PHP - Passing References to Your Own Functions

Introduction

By passing a reference to a variable as an argument to a function, you pass the argument by reference, rather than by value.

The function can alter the original value, rather than working on a copy.

To get a function to accept an argument as a reference rather than a value, put an ampersand (&) before the parameter name within the function definition:

function myFunc( & $aReference){
    // (do stuff with $aReference)
}

Now, whenever a variable is passed to myFunc(), PHP passes a reference to that variable, so that myFunc() can work directly with the original contents of the variable, rather than a copy.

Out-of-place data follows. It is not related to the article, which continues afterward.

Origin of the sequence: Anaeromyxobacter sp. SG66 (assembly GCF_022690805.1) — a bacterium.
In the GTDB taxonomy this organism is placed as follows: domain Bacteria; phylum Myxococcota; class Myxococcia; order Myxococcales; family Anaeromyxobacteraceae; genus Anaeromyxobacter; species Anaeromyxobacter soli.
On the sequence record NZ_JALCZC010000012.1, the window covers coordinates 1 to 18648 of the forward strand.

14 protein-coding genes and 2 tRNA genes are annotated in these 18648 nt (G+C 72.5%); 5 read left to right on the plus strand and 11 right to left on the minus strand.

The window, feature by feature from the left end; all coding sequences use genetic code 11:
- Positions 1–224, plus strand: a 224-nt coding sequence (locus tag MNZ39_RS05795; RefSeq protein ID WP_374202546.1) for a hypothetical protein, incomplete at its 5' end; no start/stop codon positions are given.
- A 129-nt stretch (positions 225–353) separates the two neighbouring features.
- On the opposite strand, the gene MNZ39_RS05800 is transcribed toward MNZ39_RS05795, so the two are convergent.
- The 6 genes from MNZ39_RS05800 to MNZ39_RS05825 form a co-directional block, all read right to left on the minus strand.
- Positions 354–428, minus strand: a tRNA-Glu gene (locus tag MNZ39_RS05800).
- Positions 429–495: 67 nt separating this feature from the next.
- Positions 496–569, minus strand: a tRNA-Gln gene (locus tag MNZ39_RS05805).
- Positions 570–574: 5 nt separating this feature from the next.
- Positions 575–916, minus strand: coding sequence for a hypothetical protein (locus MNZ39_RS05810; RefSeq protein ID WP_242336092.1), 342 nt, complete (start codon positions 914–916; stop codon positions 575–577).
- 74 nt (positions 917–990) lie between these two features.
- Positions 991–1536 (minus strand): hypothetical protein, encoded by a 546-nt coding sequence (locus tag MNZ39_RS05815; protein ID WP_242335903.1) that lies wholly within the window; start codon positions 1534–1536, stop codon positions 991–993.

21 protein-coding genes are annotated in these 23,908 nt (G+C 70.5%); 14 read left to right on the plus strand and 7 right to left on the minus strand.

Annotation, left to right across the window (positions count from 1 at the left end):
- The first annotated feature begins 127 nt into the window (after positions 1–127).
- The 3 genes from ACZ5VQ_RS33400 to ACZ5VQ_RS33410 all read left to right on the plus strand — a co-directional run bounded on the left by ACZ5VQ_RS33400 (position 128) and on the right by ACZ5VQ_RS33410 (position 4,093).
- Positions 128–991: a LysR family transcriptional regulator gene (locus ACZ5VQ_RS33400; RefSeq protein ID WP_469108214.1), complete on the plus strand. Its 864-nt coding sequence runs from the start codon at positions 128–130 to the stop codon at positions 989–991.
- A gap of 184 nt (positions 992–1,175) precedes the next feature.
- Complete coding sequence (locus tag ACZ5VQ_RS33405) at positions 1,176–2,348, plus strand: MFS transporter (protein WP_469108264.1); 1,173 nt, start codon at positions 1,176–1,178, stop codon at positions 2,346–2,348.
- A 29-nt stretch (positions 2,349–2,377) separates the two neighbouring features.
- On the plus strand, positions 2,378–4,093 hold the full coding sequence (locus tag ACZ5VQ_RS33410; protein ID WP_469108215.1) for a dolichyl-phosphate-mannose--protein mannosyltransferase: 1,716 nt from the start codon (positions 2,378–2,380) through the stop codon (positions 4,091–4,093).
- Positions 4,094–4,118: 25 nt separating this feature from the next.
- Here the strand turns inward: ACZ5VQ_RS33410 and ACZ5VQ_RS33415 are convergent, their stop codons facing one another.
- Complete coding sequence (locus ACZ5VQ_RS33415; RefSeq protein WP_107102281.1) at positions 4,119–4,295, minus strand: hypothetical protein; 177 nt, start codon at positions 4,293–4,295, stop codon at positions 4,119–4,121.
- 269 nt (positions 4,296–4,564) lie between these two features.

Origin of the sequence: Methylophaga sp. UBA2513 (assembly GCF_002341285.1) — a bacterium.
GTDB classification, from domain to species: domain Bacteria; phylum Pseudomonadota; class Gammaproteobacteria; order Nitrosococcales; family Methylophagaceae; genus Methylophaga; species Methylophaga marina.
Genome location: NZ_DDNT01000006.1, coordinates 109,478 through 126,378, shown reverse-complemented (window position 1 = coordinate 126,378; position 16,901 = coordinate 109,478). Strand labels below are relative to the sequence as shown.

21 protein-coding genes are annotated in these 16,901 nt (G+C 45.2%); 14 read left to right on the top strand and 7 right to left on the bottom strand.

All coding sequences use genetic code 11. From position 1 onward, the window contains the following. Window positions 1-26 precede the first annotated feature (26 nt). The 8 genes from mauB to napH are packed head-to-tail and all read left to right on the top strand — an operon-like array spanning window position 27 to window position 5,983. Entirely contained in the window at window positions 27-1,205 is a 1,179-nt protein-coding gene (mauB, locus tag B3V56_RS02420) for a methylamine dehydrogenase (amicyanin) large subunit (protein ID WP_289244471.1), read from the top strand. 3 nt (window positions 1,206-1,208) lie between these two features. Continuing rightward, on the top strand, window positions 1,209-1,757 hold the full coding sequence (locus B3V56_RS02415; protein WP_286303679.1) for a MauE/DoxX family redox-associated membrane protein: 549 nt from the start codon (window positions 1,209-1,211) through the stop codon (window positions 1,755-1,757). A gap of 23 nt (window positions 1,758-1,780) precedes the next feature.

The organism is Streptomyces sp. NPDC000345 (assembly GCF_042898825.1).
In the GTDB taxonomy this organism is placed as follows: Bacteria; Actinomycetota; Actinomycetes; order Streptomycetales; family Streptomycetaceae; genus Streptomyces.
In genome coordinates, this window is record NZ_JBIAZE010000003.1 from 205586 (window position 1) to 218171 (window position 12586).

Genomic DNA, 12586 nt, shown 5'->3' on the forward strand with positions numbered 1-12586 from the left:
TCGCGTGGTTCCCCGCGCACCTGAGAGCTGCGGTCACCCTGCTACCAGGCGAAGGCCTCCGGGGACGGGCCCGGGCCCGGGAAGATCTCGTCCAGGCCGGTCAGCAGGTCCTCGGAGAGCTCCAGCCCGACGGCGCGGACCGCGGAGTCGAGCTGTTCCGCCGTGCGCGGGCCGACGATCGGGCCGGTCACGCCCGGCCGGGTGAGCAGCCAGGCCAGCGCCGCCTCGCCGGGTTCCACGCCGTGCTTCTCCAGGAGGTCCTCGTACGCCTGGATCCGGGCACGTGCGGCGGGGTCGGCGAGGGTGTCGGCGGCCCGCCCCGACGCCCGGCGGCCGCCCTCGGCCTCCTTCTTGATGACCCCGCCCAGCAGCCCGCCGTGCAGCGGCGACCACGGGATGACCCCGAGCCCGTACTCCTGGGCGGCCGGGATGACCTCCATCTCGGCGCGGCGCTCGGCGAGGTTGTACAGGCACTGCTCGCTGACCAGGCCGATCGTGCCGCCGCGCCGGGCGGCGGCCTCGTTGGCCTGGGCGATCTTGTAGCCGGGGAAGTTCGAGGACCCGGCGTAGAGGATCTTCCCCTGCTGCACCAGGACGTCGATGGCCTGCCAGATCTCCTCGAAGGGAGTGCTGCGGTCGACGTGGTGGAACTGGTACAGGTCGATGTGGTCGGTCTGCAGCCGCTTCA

Demo

<?php
function resetCounter( & $c) {
   $c = 0;/*from  w  ww  .  j a  v  a2 s  .co m*/
}

$counter = 0;
$counter++;
$counter++;
$counter++;
echo"$counter \n";  // Displays"3"
resetCounter($counter);
echo"$counter \n";  // Displays"0"
?>

Result

Adding the ampersand before the $c causes the $c parameter to be a reference to the passed argument ($counter).

Now, when the function sets $c to zero, it's actually setting the value of $counter to zero, as can be seen by the second echo statement.

PHP's sort() function changes the array you pass to it, sorting its elements in order.

The array is passed in by reference rather than by value, so that the function can change the array itself, rather than a copy of it.

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